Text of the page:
3. ^ "Find A Grave member: Jim Tipton". Find a Grave. Ancestry.com. 2007. Retrieved December 22, 2017.
  4. ^ Maynard, Meleah (February 16, 2000). "Grave Matters: Minnesota's dead are only a click away". City Pages. Minneapolis and Saint Paul, Minnesota: Star Tribune Media Company LLC. Archived from the original on September 28, 2012. Retrieved September 8, 2012.
  5. ^ "Entity No. 2442925-0151". Utah Secretary of State. 1998. Archived from the original on January 19, 2012. Retrieved November 11, 2011.
  6. ^ "Entity No. 4729413-0143". Utah Secretary of State. 2000. Archived from the original on April 6, 2012. Retrieved November 11, 2011.
  7. ^ "Division of Corporations Entity File No. 3168328". Delaware Department of State. 2000. Archived from the original on July 21, 2011. Retrieved November 11, 2011.
  8. ^ Silverman, Lauren (March 14, 2010). "Tracking Down Relatives, Visiting Graves Virtually". Washington, D.C.: National Public Radio. Retrieved September 28, 2011. "At some point, I said, 'I am sick of drawing the lines of who is famous and who isn't. I'm just going to accept everyone,' " Tipton says.
  9. ^ "Find A Grave FAQ: What can I include in a non-famous bio?". Find a Grave. Ancestry.com. Retrieved December 22, 2017.
  10. ^ a b "Ancestry.com Acquires Find A Grave". Ancestry.com. Ancestry.com. Retrieved October 1, 2013.
  11. ^ "Find A Grave". Find a Grave. Ancestry.com. Retrieved September 12, 2016.
  12. ^ "The New and Improved Find A Grave Shown at #RootsTech". The Ancestry Insider. March 23, 2017. Retrieved April 9, 2017.
  13. ^ "Find A Grave". gravestage.com. Ancestry.com. Archived from the original on May 29, 2017. Retrieved August 10, 2017.
  14. ^ "Monday Mailbox: Find A Grave". The Ancestry Insider. April 3, 2017. Retrieved August 10, 2017.
  15. ^ "Find A Grave – the same and yet different!". UpFront with NGS. National Genealogical Society. July 10, 2017. Retrieved August 10, 2017.
  16. ^ "bgwiehle" (July 20, 2017). "Dear Randy: How Do I Post a Find A Grave Hint on Ancestry.com?". Genea-Musings. Randall J. Seaver. Retrieved August 10, 2017. BETA is live and running in parallel with the old site. Now is the time for visitors and memorial owners to help test and improve the site.
  17. ^ "Find A Grave Help". Find A Grave. Ancestry.com.
  18. ^ Loudon, Bennett J. (August 30, 2011). "Civil War history carved in stone in Pittsford". Democrat and Chronicle. Gannett Company. Retrieved September 28, 2011.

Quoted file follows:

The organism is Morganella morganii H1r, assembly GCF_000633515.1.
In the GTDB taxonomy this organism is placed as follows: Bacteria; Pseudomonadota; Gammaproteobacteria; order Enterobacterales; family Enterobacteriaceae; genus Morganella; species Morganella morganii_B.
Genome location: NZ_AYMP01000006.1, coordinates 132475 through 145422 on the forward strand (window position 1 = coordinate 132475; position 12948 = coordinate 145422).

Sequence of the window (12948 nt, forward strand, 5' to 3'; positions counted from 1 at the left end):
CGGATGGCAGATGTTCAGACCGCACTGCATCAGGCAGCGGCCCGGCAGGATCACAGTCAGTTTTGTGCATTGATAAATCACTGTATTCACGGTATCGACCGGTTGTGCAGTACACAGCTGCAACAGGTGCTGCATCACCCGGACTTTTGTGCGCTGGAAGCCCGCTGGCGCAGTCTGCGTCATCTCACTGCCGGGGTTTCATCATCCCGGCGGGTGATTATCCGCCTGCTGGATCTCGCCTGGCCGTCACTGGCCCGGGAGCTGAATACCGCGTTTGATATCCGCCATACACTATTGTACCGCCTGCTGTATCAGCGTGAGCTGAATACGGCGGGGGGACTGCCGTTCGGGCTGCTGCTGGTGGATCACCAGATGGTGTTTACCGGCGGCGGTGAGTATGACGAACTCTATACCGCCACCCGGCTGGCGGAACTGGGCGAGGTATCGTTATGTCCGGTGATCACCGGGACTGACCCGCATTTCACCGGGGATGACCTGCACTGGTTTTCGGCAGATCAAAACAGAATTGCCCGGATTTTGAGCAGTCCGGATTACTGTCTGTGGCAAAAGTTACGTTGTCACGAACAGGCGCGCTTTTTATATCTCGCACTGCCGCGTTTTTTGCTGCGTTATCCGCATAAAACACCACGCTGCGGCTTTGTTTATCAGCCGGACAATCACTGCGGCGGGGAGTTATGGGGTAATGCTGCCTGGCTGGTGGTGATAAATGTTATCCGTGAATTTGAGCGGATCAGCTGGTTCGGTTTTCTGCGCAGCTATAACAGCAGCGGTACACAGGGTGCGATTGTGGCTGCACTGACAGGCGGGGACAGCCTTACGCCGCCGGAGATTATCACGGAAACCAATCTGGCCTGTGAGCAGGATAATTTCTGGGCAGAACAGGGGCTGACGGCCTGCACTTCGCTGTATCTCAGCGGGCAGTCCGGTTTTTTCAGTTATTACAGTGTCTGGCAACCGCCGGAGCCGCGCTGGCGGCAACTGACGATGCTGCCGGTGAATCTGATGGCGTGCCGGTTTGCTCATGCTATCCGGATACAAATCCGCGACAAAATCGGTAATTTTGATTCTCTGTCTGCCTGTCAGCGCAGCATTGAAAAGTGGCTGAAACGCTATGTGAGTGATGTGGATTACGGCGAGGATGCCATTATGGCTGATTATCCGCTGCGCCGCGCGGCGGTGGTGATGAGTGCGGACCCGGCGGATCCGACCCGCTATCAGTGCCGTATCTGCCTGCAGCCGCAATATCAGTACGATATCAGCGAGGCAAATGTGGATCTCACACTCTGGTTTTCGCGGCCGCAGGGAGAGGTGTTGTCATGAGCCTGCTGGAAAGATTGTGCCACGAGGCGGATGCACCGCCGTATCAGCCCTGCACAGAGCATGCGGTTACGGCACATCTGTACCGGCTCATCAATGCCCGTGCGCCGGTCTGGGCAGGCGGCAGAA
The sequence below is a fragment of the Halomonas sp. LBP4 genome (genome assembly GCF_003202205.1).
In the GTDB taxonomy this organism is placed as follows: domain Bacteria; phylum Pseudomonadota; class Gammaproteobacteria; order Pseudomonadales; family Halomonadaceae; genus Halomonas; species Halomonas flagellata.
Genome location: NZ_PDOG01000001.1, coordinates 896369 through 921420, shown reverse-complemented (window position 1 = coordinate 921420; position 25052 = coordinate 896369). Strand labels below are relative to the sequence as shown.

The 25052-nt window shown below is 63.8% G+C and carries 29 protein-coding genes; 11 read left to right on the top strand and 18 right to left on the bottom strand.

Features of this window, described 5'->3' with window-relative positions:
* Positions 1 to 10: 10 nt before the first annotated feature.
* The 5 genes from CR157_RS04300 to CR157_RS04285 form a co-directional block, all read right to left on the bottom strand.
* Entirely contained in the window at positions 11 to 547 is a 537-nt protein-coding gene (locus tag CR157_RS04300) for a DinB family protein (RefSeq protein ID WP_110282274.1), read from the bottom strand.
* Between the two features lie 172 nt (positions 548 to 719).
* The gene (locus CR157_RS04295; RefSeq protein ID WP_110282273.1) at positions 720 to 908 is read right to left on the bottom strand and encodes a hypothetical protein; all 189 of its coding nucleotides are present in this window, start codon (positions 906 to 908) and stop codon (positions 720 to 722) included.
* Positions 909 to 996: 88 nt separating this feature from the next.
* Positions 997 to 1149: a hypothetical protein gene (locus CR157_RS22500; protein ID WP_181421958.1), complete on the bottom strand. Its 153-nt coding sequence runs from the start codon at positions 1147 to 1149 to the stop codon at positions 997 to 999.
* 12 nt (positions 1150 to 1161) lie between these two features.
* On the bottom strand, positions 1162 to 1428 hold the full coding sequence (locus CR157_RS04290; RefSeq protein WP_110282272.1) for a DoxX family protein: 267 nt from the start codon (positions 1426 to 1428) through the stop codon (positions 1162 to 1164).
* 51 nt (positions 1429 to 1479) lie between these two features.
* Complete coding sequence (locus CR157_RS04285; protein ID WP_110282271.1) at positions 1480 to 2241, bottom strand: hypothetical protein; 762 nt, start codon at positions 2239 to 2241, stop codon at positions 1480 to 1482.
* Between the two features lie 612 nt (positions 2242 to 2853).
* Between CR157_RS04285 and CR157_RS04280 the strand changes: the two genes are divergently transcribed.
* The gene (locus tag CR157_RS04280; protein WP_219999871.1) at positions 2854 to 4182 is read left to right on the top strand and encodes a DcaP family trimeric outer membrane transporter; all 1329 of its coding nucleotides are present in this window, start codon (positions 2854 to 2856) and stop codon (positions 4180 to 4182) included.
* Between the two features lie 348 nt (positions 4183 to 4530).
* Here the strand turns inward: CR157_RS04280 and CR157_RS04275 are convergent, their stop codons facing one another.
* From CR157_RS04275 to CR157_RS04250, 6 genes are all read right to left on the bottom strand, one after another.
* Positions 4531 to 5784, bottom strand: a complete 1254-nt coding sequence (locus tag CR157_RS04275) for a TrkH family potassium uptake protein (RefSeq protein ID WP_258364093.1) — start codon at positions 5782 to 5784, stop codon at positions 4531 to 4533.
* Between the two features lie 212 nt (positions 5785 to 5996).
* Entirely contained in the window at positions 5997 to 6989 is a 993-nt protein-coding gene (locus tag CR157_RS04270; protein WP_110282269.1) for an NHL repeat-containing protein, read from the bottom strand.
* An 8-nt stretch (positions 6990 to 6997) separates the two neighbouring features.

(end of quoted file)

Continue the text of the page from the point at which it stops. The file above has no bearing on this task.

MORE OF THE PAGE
19. ^ Moody, Sharon Tate (January 24, 2010). "Find A Grave can shorten the search". The Tampa Tribune. Tampa Media Group. Retrieved December 28, 2011. The entries with tombstone photographs obviously are reliable, but if the entry is based only on a paper record of the interment (without a photograph), it's easy to mistype the date, so you're bound to find errors.
  20. ^ "Find A Grave member: International Wargraves Photography Project". Find a Grave. Ancestry.com. Retrieved December 22, 2017.
  21. ^ "Find A Grave Help: How do I request a grave photo?". Find a Grave. Ancestry.com. Retrieved December 22, 2017.
  22. ^ How do I delete a photo? Archived February 2, 2017, at the Wayback Machine
  23. ^ "Claim to Fame: Medal of Honor Recipients". Find a Grave. Ancestry.com. Retrieved December 22, 2017.
  24. ^ "Claim to Fame: Religious figures". Find a Grave. Ancestry.com. Retrieved December 22, 2017.
  25. ^ "Claim to Fame: Educators". Find a Grave. Ancestry.com. Retrieved December 22, 2017.
  26. ^ "What are the standards for a famous Bio?". Find a Grave. Ancestry.com. Retrieved December 22, 2017.

Sources

External links

Andrew Cunanan

Andrew Phillip Cunanan (August 31, 1969 – July 23, 1997) was an American spree killer who murdered five people, including Italian fashion designer Gianni Versace and Chicago real estate developer Lee Miglin, during a three-month period in mid-1997. Cunanan's string of murders ended on July 23 of that year with his suicide by firearm.

In his final years, Cunanan lived in the greater San Diego area without a job. He befriended wealthy older men and spent their money. To impress acquaintances in the local gay community, he boasted about social events at clubs and often paid the check at restaurants. One millionaire friend had broken up with Cunanan in 1996, the year prior to his death.

Ascension Parish Burial Ground